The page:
Starting to save sooner rather than later is always a good idea. The savings calculator from the Money Advice Service helps you to understand how much money you need to save by a given date or the time it takes to save up a particular amount. It’s a very good tool to use as part of your savings plan and it’s totally free to use.

Savings calculator

Savings explained

Putting money aside for life’s unexpected curve balls, larger purchases and life changing events gives you more control over how you live. No one’s saying it’s easy to squeeze out a ‘savings’ portion of your budget, but it really is worth the effort. In fact your household budget is a good place to start. What little costs can you eliminate, that then create or add to your savings? Every penny does count and lots of little savings habits can accumulate into a substantial savings pot with time.


Excellent savings fact

  • Compound interest paid on your savings account
    The money you put into your savings account earns interest, then that interest earns interest = compound interest!


Savings Top tip
Organise your saving so that you have a standing order or direct debit going into your savings account around payday. Then it’s done and you are not tempted into spending it on anything else. It is so satisfying to see the total grow month by month.

Choosing a savings account

As with many financial products, the range of savings accounts on offer is a bit bamboozling.

Here’s a basic breakdown of the main types of savings account, there are variations between banks and building societies.

  • Instant, easy access accounts – you can get to your money as and when you need it, with no withdrawal fee. Will possibly have a higher interest rate than your normal current account.
  • Savings accounts – designed to save regular monthly amount. The interest rate is a bit higher, but read the rules detailing how much you are allowed to put in and take out.
  • Fixed term deposit accounts – to save an amount of money for a ‘fixed’ period of time. The interest rate is also ‘fixed’ so you know how much you will have at the end of the term.
  • Index linked accounts – your savings are tied into a set time period, but the interest fluctuates in line with inflation. This means that you cannot be certain how much you will have at the end of the term.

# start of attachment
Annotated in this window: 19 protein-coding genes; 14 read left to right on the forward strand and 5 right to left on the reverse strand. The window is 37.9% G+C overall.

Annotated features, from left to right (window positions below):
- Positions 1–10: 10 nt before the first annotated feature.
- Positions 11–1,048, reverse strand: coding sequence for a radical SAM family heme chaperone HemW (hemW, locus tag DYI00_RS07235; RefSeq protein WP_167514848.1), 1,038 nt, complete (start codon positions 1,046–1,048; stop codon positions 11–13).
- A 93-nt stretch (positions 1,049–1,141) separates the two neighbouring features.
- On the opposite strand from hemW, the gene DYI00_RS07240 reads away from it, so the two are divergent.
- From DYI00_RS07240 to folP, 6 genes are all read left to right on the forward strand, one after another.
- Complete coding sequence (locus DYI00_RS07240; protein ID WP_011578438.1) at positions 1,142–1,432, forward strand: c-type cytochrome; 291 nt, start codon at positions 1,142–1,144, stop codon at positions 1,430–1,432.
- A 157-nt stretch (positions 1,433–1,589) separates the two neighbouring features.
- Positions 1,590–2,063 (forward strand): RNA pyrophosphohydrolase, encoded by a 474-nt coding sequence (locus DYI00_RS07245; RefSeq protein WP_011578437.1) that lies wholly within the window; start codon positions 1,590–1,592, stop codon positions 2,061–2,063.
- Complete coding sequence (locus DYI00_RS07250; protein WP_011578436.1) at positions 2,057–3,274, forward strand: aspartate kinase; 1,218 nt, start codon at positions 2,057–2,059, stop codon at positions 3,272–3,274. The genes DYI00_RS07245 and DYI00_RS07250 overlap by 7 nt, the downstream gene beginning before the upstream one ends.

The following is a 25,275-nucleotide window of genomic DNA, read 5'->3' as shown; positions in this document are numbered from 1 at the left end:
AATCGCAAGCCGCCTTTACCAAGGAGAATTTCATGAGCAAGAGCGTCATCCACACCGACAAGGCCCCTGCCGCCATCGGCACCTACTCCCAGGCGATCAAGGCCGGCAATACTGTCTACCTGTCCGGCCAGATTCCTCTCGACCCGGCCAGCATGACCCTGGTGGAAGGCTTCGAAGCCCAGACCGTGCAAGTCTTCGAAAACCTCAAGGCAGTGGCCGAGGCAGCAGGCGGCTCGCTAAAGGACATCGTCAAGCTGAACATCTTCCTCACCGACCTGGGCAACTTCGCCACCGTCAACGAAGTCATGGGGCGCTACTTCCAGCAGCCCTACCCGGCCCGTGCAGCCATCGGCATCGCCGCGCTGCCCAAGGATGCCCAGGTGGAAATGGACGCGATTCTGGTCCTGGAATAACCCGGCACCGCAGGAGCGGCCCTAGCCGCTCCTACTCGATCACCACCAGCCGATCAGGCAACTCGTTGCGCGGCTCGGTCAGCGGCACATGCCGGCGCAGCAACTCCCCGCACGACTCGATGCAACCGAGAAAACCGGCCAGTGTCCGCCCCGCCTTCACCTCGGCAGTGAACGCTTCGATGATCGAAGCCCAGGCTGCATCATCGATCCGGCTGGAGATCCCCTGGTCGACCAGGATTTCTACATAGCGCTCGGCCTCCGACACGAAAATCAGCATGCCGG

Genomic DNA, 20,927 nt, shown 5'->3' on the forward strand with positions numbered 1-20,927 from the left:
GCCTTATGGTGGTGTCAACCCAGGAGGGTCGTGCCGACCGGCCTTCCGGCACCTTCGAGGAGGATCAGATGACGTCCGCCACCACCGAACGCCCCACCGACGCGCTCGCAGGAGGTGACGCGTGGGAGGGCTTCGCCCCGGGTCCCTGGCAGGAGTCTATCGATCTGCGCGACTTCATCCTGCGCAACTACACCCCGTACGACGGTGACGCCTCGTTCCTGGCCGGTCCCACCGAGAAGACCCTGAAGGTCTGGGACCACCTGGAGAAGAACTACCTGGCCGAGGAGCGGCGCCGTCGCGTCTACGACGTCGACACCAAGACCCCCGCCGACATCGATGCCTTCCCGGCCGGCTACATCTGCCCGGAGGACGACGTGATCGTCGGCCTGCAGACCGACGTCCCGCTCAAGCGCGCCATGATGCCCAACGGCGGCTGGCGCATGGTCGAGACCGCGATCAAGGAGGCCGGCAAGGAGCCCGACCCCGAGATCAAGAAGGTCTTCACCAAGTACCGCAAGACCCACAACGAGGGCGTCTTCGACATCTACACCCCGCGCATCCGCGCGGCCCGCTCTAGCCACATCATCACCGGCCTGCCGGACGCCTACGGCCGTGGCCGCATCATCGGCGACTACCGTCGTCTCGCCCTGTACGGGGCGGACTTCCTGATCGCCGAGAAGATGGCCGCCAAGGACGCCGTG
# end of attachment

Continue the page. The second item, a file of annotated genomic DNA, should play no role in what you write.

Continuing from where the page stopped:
• Cash ISAs – tax free savings accounts! The amount you are allowed to put in these accounts each year is defined annually by the government. Cash ISAs are normally structured the same as a basic deposit or savings account. These are available from the age of 16.

Things to consider:

  • Ask yourself – what am I saving for?
    This can easily answer the ‘type of account’ question. For example, if you are setting up a ‘rainy day’ fund, then you don’t want your money tied up in a fixed term account. You need an instant, easy access savings account that you can get to in an actual emergency.
    You can have more than one savings account at a time, so you can really match your account to your needs.
  • The old switcheroo
    Yes, compare and switch time again…savings account providers lure you in with their high interest rates, which are almost always only for a set period of time. At the end of that time the rate may fall disappointingly low. Now you need to have a look around and find a better deal to make the most of your money. If you know that you are not going to devote any time to the switching accounts process, then ignore the tempting deals and just go for an account with good rate that has been stable over time.
  • Watch out for fees
    Fixed term accounts are great for earning higher interest. But there is no instant access option and if you need your money before the end of the agreed term there is usually a hefty fine. So be sure that you can comfortably leave your money in one place for that length of time.
  • Protection
    Under the rules of the Financial Services Compensation Scheme, up to £85,000 of your money is protected in one authorised firm. Some different banks are actually part of the same authorised firm. If you have savings above £85,000, you may want to check this and, if necessary, move them to another authorised firm.
  • Tax efficiency
    If you are not paying income tax, then make sure your bank or building society is not automatically deducting the tax from your interest payments. Remember – ISAs are tax-free for everybody.
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